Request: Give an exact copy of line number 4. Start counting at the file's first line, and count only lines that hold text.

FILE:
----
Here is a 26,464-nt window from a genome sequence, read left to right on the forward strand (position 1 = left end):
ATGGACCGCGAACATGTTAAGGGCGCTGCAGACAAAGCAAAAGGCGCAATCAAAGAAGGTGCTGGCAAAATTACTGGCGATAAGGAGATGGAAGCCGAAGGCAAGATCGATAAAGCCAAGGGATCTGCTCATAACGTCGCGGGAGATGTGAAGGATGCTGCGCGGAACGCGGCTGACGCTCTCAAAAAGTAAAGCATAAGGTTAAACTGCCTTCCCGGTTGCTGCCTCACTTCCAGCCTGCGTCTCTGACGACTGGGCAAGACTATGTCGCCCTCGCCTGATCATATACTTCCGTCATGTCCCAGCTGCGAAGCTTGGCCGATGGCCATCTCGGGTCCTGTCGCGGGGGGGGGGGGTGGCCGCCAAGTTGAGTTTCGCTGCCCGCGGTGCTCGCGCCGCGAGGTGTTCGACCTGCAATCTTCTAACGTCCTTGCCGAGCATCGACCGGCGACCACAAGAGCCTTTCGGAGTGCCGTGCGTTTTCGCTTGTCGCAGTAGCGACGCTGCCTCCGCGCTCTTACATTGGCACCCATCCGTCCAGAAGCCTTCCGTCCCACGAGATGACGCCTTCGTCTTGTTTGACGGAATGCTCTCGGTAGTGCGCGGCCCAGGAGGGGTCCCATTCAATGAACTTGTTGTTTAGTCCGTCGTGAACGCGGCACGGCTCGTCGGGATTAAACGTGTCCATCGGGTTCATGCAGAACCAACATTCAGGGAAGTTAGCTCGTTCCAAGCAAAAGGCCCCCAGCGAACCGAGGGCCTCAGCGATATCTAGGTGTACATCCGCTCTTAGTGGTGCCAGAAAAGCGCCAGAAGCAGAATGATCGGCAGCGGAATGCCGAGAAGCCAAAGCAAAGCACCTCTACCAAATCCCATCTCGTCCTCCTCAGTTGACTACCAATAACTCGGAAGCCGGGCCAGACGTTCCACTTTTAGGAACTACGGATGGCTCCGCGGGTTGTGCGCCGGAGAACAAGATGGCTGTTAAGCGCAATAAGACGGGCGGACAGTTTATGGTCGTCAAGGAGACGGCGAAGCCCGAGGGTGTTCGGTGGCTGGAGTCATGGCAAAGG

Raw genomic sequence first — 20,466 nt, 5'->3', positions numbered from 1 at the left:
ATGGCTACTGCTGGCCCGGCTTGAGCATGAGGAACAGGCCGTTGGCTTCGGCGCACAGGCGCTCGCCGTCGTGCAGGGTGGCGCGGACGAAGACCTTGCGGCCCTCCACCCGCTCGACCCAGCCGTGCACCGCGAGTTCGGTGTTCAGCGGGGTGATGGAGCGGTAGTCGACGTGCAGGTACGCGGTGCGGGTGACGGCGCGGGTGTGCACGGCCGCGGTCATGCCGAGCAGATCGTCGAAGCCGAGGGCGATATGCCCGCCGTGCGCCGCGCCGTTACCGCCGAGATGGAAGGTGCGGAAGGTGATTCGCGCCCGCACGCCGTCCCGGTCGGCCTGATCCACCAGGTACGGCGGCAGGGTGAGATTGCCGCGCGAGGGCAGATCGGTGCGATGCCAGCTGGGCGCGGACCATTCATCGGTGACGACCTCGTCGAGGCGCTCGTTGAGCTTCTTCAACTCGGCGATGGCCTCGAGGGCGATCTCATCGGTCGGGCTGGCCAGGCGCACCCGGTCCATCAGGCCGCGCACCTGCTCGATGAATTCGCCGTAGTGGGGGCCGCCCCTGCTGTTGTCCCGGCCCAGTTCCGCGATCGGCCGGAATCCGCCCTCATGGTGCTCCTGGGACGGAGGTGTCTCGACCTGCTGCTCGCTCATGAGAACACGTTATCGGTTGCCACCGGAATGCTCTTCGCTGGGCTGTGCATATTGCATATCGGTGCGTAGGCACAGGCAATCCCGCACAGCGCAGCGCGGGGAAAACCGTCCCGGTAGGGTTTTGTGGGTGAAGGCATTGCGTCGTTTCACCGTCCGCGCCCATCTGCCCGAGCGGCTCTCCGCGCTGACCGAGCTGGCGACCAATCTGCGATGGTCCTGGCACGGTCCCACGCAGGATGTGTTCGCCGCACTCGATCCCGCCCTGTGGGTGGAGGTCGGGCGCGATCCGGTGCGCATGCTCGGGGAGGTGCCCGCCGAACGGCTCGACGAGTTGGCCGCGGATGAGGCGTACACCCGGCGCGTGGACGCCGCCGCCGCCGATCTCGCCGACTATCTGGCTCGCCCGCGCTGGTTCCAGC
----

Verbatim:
ATGGCTACTGCTGGCCCGGCTTGAGCATGAGGAACAGGCCGTTGGCTTCGGCGCACAGGCGCTCGCCGTCGTGCAGGGTGGCGCGGACGAAGACCTTGCGGCCCTCCACCCGCTCGACCCAGCCGTGCACCGCGAGTTCGGTGTTCAGCGGGGTGATGGAGCGGTAGTCGACGTGCAGGTACGCGGTGCGGGTGACGGCGCGGGTGTGCACGGCCGCGGTCATGCCGAGCAGATCGTCGAAGCCGAGGGCGATATGCCCGCCGTGCGCCGCGCCGTTACCGCCGAGATGGAAGGTGCGGAAGGTGATTCGCGCCCGCACGCCGTCCCGGTCGGCCTGATCCACCAGGTACGGCGGCAGGGTGAGATTGCCGCGCGAGGGCAGATCGGTGCGATGCCAGCTGGGCGCGGACCATTCATCGGTGACGACCTCGTCGAGGCGCTCGTTGAGCTTCTTCAACTCGGCGATGGCCTCGAGGGCGATCTCATCGGTCGGGCTGGCCAGGCGCACCCGGTCCATCAGGCCGCGCACCTGCTCGATGAATTCGCCGTAGTGGGGGCCGCCCCTGCTGTTGTCCCGGCCCAGTTCCGCGATCGGCCGGAATCCGCCCTCATGGTGCTCCTGGGACGGAGGTGTCTCGACCTGCTGCTCGCTCATGAGAACACGTTATCGGTTGCCACCGGAATGCTCTTCGCTGGGCTGTGCATATTGCATATCGGTGCGTAGGCACAGGCAATCCCGCACAGCGCAGCGCGGGGAAAACCGTCCCGGTAGGGTTTTGTGGGTGAAGGCATTGCGTCGTTTCACCGTCCGCGCCCATCTGCCCGAGCGGCTCTCCGCGCTGACCGAGCTGGCGACCAATCTGCGATGGTCCTGGCACGGTCCCACGCAGGATGTGTTCGCCGCACTCGATCCCGCCCTGTGGGTGGAGGTCGGGCGCGATCCGGTGCGCATGCTCGGGGAGGTGCCCGCCGAACGGCTCGACGAGTTGGCCGCGGATGAGGCGTACACCCGGCGCGTGGACGCCGCCGCCGCCGATCTCGCCGACTATCTGGCTCGCCCGCGCTGGTTCCAGC